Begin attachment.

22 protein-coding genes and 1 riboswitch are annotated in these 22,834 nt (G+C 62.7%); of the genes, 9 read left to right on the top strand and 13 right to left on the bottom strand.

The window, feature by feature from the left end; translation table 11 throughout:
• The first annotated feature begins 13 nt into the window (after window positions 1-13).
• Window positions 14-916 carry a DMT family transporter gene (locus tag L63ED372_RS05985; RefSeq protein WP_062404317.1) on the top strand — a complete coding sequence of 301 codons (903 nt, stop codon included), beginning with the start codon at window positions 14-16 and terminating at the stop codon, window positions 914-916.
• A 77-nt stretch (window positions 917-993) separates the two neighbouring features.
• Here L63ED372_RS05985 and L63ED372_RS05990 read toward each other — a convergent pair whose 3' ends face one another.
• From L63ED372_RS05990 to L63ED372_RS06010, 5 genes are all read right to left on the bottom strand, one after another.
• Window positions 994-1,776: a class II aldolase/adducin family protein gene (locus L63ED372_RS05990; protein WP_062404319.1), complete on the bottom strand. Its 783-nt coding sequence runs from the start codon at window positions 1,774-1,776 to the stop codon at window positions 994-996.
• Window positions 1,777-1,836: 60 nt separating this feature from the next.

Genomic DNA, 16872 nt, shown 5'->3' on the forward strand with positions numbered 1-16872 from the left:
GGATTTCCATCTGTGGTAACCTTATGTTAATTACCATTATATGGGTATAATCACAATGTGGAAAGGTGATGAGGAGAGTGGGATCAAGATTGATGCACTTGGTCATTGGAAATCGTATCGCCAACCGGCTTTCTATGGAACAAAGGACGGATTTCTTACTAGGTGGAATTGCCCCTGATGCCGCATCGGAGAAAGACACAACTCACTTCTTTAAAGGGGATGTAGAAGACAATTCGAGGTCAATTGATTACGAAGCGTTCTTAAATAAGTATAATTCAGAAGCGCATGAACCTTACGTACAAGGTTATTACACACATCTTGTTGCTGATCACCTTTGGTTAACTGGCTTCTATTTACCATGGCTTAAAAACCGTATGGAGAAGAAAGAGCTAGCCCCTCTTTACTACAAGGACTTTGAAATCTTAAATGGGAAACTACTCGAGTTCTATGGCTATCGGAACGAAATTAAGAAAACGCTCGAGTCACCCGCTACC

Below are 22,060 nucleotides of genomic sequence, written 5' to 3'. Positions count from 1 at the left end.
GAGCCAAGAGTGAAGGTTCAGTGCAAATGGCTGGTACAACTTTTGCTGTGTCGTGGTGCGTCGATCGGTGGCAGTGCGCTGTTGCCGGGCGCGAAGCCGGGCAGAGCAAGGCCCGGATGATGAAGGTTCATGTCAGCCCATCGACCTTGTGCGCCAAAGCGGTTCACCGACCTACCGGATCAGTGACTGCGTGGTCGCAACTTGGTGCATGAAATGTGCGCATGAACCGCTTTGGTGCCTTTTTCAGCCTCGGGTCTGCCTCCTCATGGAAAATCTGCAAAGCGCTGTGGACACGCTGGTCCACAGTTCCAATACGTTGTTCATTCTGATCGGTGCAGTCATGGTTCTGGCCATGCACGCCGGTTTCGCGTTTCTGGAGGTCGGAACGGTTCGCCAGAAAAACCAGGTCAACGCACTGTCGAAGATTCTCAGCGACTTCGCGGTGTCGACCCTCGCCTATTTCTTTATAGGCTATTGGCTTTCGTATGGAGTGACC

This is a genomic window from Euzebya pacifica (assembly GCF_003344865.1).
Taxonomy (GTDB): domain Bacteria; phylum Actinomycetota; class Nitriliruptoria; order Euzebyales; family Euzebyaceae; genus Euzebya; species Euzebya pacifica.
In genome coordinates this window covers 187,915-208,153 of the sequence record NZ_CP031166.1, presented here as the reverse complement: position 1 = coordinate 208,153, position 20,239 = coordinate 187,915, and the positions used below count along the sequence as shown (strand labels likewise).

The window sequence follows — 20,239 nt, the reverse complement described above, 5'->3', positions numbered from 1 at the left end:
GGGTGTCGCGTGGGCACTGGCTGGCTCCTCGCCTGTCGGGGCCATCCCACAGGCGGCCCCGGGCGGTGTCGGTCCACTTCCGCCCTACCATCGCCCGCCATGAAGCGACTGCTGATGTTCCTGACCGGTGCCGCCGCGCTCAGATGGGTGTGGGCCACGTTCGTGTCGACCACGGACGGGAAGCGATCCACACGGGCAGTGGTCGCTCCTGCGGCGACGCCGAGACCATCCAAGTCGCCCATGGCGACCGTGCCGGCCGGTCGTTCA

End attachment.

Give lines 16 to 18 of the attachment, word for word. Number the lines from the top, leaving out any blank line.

In genome coordinates this window covers 187,915-208,153 of the sequence record NZ_CP031166.1, presented here as the reverse complement: position 1 = coordinate 208,153, position 20,239 = coordinate 187,915, and the positions used below count along the sequence as shown (strand labels likewise).

The window sequence follows — 20,239 nt, the reverse complement described above, 5'->3', positions numbered from 1 at the left end:
GGGTGTCGCGTGGGCACTGGCTGGCTCCTCGCCTGTCGGGGCCATCCCACAGGCGGCCCCGGGCGGTGTCGGTCCACTTCCGCCCTACCATCGCCCGCCATGAAGCGACTGCTGATGTTCCTGACCGGTGCCGCCGCGCTCAGATGGGTGTGGGCCACGTTCGTGTCGACCACGGACGGGAAGCGATCCACACGGGCAGTGGTCGCTCCTGCGGCGACGCCGAGACCATCCAAGTCGCCCATGGCGACCGTGCCGGCCGGTCGTTCA